Runway Reading



Sometimes innovative ideas can sound so simple that it’s easy to wonder how nobody ever thought of this or that before..

One such idea came to my attention last week and I thought it was perfect for a post because it shows how something seemingly obvious in some ways can still show true innovation.

I’m speaking of the Library at Schiphol Airport in Amsterdam. Here passengers at the Airport can relax in a quiet environment away from the hustle and bustle of the main Airport Terminal. 1200 books are available, translated into 29 languages. There are also films and music and  that can be downloaded onto ipads and listened to or viewed while passengers await flight connections. It also has one large screen with changing thematic photo exhibitions. Naturally the library has proved popular attracting over a million users in three years.

The library is made possible through funding from the Dutch Ministry for Education and some other partners. When I first heard of the idea I was stunned by the brilliance and simplicity of it yet the fact that this is the first permanent Airport Library in the world, established in 2006 shows that it is a truly innovative concept and endeavour.

A little further research revealed that there are similar projects in progress at some airports in the United States, such as Cherry Capital Airport in Michigan where Signage with QR codes and instructions on usage are displayed in the airport’s baggage claim and terminal areas with links to a collection of literary classics.  These can be downloaded free of charge and no library card is required so it couldn’t be easier.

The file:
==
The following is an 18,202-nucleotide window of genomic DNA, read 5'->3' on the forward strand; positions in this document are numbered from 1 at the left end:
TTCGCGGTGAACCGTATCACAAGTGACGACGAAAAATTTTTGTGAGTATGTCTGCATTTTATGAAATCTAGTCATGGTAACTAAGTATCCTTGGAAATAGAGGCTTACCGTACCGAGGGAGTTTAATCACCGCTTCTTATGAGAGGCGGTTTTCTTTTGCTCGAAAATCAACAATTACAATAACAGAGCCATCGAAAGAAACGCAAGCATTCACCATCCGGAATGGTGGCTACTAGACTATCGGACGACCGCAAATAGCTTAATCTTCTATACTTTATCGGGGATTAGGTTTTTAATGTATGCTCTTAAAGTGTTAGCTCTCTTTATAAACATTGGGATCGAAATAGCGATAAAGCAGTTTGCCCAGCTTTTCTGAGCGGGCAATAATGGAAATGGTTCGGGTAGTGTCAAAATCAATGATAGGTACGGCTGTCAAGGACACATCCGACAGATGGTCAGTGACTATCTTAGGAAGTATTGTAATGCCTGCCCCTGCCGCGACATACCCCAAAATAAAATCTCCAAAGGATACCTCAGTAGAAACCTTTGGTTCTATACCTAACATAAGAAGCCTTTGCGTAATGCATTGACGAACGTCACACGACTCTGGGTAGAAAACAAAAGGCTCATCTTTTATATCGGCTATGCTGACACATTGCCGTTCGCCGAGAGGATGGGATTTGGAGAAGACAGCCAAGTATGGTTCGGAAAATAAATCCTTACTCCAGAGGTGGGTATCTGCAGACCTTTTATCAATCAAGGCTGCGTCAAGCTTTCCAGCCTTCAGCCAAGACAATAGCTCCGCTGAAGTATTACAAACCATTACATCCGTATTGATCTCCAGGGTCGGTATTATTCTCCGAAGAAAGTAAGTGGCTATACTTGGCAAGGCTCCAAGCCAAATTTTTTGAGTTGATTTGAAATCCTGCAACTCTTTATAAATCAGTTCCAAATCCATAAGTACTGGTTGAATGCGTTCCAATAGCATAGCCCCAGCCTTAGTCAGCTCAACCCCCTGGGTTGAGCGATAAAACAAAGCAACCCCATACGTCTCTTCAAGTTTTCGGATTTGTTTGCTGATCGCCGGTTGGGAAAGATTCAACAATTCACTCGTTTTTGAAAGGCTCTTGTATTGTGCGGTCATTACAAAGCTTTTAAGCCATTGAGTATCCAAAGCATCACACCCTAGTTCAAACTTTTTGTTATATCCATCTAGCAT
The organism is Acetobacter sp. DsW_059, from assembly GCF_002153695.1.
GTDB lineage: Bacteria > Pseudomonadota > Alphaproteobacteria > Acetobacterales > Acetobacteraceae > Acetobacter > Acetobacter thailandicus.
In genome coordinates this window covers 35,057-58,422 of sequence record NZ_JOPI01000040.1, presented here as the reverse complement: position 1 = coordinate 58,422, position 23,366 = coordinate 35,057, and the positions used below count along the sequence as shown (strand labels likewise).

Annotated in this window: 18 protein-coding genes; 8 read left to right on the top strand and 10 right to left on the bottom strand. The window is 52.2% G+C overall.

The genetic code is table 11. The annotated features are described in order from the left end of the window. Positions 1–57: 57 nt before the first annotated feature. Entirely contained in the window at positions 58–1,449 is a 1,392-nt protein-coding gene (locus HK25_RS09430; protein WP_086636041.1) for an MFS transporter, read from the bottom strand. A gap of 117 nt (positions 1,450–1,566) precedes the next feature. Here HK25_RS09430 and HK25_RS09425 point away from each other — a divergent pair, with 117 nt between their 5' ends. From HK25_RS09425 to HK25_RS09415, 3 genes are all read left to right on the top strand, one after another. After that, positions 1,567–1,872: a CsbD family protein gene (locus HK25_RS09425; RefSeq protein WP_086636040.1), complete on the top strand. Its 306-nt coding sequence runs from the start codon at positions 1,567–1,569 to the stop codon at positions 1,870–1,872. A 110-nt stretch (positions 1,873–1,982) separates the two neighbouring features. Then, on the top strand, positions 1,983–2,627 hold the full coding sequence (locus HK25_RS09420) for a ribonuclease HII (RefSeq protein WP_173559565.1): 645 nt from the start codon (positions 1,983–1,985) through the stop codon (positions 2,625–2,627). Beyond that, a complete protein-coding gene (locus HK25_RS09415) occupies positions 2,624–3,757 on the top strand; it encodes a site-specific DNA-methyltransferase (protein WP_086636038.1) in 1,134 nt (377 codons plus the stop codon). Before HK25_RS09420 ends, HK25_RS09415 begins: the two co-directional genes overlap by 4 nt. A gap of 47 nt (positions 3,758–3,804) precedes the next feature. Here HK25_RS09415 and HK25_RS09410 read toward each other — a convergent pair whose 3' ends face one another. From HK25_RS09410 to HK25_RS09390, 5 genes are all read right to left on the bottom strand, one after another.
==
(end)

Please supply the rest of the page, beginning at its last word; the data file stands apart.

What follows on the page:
Of course airports aren’t the only unusual places that libraries can be found and now that digital material is so easily accessible there are few limits to where libraries can exist and even if physical books are desired there’s no shortage of innovative schemes for providing access. How about the Mongolian Children’s Mobile Library

which carries books to nomadic herding communities on the back of a camel to remote areas of the Gobi desert? When it comes to innovation and libraries even the sky is unlikely to be the limit!